He commented the laser velocity is a little slow when it needs to perform the cut. But the device overall is safe and effective and so simple to use—it could be used in training.

Roberto Bellucci MD on Bausch + Lomb VICTUS®

“I have a long experience with the VICTUS device by Bausch + Lomb. I started using it in 2012 for cataract and LASIK surgery, and I am still using it today.”

A great fan of VICTUS, Dr Bellucci considers it an incredibly versatile device for LASIK, capable of “making even a cup of coffee if the surgeon re-

Laser Type: Pulsed femtosecond solid state laser, Laser class 4 (IEC 60825-1)

Wavelength: 1030 +/- 5 nm

Pulse Duration: 350 (+50/-150) fs

Pulse Frequency: 200 kHz

Patient Contact Interface: Applanation cone supported with automatic Beam Control Check (BCC), Suction ring, Vacuum tubing

System Components: Main laser unit; Swivelling patient bed; Operator interface, including keyboard, control panel, moveable joysticks, and high-resolution monitor; Highly advanced microscope; Applanation cone; Control panel patient bed; Laser and centre pedal; WaveLight® FS200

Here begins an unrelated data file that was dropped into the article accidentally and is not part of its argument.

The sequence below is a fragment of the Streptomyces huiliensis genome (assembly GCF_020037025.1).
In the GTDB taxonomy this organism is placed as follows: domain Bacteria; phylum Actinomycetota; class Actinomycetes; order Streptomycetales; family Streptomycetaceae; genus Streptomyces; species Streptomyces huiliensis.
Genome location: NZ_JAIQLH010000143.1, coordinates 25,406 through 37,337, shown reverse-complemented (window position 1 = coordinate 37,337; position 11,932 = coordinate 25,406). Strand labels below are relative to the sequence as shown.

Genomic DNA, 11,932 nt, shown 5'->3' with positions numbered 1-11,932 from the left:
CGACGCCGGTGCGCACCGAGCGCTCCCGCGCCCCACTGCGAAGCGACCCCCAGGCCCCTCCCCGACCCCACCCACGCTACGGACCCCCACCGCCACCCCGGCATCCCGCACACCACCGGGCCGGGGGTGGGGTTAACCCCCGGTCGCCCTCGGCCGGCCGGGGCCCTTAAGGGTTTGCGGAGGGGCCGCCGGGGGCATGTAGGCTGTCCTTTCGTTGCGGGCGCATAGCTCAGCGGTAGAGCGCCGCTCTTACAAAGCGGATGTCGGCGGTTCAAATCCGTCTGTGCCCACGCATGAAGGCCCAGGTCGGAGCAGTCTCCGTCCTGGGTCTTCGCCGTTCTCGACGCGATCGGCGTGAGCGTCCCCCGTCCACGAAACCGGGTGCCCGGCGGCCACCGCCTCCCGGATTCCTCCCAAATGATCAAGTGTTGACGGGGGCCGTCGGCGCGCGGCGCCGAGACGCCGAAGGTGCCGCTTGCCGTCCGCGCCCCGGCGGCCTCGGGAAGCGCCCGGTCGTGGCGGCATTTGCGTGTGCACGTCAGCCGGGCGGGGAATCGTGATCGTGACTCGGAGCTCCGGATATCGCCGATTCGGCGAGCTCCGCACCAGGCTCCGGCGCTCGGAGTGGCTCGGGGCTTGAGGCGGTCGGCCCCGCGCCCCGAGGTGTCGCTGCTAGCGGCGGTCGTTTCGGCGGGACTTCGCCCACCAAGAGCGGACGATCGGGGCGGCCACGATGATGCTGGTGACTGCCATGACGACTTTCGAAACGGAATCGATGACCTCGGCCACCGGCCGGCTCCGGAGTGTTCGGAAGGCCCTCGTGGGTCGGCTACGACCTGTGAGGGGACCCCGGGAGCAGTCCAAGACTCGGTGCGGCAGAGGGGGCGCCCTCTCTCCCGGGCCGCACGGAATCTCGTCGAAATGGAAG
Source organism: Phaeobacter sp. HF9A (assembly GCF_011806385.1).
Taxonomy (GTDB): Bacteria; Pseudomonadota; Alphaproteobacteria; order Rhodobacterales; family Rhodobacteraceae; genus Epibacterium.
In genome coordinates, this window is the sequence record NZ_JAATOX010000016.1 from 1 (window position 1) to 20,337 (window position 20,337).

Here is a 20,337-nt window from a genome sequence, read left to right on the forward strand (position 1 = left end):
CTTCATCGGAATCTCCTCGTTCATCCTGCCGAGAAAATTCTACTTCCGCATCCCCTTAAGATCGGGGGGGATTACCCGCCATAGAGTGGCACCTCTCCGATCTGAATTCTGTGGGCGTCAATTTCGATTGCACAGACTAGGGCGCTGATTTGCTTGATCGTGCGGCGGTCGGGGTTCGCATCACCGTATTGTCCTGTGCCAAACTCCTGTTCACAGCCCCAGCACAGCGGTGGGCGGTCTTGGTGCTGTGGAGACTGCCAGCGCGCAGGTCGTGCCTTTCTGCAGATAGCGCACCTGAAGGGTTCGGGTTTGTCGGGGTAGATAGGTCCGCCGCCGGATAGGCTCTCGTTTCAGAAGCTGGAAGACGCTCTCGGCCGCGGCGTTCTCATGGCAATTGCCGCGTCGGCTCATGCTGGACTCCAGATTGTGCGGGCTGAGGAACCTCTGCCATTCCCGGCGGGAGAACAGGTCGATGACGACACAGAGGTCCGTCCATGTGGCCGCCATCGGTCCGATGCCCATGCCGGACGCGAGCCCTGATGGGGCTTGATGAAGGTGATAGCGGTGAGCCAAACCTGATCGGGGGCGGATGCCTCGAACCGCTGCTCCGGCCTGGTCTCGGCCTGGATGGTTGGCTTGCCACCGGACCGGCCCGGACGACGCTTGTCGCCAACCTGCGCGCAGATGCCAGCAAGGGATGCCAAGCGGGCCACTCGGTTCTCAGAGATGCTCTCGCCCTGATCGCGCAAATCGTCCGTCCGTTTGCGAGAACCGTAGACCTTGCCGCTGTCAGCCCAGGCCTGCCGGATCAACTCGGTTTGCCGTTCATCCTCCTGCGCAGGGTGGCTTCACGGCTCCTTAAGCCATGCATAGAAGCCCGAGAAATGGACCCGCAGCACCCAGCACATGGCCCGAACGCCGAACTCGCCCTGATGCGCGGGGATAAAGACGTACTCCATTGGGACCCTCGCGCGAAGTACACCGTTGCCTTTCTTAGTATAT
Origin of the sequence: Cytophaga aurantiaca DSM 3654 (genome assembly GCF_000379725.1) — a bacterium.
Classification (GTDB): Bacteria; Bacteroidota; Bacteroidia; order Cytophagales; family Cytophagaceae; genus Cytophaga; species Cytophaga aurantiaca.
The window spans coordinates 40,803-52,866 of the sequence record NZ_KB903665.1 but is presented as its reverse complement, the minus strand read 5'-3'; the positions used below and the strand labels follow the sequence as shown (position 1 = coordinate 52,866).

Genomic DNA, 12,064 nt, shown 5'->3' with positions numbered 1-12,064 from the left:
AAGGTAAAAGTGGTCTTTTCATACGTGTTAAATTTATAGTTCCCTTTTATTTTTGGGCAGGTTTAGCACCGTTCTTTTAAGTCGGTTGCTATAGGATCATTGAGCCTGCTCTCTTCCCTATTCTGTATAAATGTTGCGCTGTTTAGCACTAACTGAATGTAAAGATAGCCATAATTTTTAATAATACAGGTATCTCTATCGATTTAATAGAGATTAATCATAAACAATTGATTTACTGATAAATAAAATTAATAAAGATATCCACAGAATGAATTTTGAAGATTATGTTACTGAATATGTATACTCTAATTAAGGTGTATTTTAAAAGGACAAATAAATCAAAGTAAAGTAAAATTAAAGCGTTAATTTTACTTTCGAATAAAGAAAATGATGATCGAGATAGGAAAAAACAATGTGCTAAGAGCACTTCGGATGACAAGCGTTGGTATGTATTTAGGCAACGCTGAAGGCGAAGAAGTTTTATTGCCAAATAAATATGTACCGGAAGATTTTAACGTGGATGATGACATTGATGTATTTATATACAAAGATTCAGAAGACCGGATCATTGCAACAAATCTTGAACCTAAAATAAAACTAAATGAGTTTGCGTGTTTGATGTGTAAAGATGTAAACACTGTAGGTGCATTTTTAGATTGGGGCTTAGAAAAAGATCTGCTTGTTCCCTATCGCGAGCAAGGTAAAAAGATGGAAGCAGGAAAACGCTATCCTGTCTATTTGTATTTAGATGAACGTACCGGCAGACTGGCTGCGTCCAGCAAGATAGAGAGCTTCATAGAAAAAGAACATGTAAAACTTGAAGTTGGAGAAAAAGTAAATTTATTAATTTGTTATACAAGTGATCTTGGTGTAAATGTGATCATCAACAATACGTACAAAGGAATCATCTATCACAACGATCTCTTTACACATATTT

Femtosecond Laser Patient Interface

Laser Type: Diode-pumped, solid-state laser (DPSSL)

Wavelength: 1040 +/- 25 nm

Pulse Frequency: 80 or 160 kHz, depending on procedure

Pulse Duration: 290–550 fs

Patient Contact Interface: Suction ring type

System Components: Main laser unit; Patient bed included; Sterile Patient Interface kit; Visualisation; Real-time, high-contrast and high-speed Swept-source OCT; High-resolution video camera; Optional external microscope; Patient interface intelligent pressure sensors, Curved patient interface with separate suction cup

Laser Type: Mode locked, diode-pumped, Ytterbium-doped fibre laser

Spot Size: < 2 µm

Pulse Frequency: 10 MHz

Wavelength: 1040 nm

Pulse Duration: 100–200 fs

Patient Contact Interface: Suction ring type

Patient Interface: Single use

Laser Type: Class 3b

Repetition Rate: Up to 4 MHz

Max Laser Output Power: 500 mW